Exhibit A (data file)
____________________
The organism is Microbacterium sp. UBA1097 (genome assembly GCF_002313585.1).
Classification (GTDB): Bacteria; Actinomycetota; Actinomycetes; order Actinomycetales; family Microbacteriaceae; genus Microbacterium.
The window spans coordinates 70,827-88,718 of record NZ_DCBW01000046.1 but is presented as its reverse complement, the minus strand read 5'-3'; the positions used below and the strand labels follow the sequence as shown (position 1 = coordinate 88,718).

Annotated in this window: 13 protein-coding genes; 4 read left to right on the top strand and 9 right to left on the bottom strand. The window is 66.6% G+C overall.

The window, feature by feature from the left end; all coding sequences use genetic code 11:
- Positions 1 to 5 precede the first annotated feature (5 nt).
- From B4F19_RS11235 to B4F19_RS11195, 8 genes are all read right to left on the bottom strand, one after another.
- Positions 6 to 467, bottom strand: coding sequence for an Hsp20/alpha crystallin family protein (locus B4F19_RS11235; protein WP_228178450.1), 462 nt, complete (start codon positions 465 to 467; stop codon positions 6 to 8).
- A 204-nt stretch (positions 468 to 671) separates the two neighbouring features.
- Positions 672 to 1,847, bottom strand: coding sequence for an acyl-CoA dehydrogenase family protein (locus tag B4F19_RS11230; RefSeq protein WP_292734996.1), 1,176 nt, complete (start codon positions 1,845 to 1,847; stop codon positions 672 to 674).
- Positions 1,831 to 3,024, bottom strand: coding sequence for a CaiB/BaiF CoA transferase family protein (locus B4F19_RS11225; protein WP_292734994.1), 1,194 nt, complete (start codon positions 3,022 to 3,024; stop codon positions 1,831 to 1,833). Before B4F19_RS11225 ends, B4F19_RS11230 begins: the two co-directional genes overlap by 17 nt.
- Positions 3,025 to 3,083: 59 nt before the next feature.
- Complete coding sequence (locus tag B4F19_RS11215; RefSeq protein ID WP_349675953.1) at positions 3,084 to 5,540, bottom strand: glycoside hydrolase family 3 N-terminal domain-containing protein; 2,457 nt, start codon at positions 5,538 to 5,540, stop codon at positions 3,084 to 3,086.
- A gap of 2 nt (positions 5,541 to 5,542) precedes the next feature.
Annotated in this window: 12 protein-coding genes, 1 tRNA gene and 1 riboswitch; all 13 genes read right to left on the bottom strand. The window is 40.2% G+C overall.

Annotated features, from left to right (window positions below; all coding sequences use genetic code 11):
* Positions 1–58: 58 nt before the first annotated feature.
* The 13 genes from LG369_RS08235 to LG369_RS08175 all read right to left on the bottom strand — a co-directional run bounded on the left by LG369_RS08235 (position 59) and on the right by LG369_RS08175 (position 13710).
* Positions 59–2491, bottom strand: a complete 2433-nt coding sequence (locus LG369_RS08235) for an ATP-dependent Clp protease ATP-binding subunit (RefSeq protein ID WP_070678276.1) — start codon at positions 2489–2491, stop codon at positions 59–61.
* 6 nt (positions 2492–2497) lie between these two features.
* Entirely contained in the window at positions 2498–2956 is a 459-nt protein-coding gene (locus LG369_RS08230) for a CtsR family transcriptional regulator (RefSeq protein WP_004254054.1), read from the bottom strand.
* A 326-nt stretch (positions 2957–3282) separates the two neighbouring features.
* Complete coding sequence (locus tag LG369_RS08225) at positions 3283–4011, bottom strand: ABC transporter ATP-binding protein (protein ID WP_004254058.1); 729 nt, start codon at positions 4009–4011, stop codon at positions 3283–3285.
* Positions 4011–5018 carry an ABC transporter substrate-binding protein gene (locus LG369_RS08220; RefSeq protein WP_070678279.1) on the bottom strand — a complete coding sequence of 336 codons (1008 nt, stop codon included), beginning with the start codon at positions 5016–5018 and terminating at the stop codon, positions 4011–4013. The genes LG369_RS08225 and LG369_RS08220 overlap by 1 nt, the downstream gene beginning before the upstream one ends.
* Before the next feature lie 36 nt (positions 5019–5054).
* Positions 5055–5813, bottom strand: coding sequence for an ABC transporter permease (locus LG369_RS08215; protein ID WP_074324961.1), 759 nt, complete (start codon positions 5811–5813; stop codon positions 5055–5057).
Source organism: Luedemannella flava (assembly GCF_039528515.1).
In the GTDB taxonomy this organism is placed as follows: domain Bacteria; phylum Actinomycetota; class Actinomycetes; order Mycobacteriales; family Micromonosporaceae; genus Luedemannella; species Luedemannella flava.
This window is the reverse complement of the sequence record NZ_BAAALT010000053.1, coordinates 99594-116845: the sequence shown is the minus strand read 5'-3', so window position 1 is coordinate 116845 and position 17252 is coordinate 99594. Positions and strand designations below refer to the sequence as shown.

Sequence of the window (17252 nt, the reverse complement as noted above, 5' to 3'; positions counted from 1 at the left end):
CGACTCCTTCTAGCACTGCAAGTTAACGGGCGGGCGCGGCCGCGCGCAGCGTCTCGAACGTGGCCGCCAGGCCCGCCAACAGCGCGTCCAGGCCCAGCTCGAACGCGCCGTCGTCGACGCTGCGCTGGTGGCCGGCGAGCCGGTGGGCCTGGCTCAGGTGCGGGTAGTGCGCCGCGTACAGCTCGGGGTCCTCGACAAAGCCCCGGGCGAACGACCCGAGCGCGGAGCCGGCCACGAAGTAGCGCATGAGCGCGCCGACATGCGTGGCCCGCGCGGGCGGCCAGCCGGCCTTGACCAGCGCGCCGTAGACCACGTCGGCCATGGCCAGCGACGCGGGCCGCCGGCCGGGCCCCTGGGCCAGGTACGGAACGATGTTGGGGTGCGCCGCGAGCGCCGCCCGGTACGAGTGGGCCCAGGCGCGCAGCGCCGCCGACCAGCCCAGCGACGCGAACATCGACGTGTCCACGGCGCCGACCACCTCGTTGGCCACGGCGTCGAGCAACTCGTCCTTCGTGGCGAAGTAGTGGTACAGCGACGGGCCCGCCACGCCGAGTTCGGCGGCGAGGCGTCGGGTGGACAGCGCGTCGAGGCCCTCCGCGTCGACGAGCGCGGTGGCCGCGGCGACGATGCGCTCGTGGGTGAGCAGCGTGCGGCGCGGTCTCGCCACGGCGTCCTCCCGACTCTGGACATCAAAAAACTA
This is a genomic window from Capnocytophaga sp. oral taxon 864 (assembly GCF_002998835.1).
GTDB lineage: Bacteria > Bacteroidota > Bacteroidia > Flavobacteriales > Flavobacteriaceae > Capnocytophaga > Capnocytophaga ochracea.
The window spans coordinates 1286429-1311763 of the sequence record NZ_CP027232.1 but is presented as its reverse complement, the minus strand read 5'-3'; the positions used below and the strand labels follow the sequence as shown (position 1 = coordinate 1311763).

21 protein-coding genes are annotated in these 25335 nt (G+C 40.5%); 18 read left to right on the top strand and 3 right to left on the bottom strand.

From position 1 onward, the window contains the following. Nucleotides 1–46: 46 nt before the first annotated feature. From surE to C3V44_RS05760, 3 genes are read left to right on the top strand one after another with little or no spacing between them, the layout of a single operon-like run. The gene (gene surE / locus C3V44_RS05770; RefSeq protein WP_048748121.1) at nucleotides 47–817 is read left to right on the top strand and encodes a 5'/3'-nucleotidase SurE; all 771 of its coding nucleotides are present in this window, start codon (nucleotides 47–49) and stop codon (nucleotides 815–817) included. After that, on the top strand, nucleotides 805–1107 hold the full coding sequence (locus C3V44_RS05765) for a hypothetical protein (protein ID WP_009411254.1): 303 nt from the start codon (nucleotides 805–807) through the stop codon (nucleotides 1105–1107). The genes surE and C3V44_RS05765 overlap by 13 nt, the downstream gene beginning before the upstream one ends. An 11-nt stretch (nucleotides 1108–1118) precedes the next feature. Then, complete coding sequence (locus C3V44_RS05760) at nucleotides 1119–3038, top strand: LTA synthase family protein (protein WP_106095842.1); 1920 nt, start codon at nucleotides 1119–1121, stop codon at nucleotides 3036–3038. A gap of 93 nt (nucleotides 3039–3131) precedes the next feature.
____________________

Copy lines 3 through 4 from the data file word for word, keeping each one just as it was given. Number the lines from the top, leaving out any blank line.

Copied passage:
The window spans coordinates 70,827-88,718 of record NZ_DCBW01000046.1 but is presented as its reverse complement, the minus strand read 5'-3'; the positions used below and the strand labels follow the sequence as shown (position 1 = coordinate 88,718).

Annotated in this window: 13 protein-coding genes; 4 read left to right on the top strand and 9 right to left on the bottom strand. The window is 66.6% G+C overall.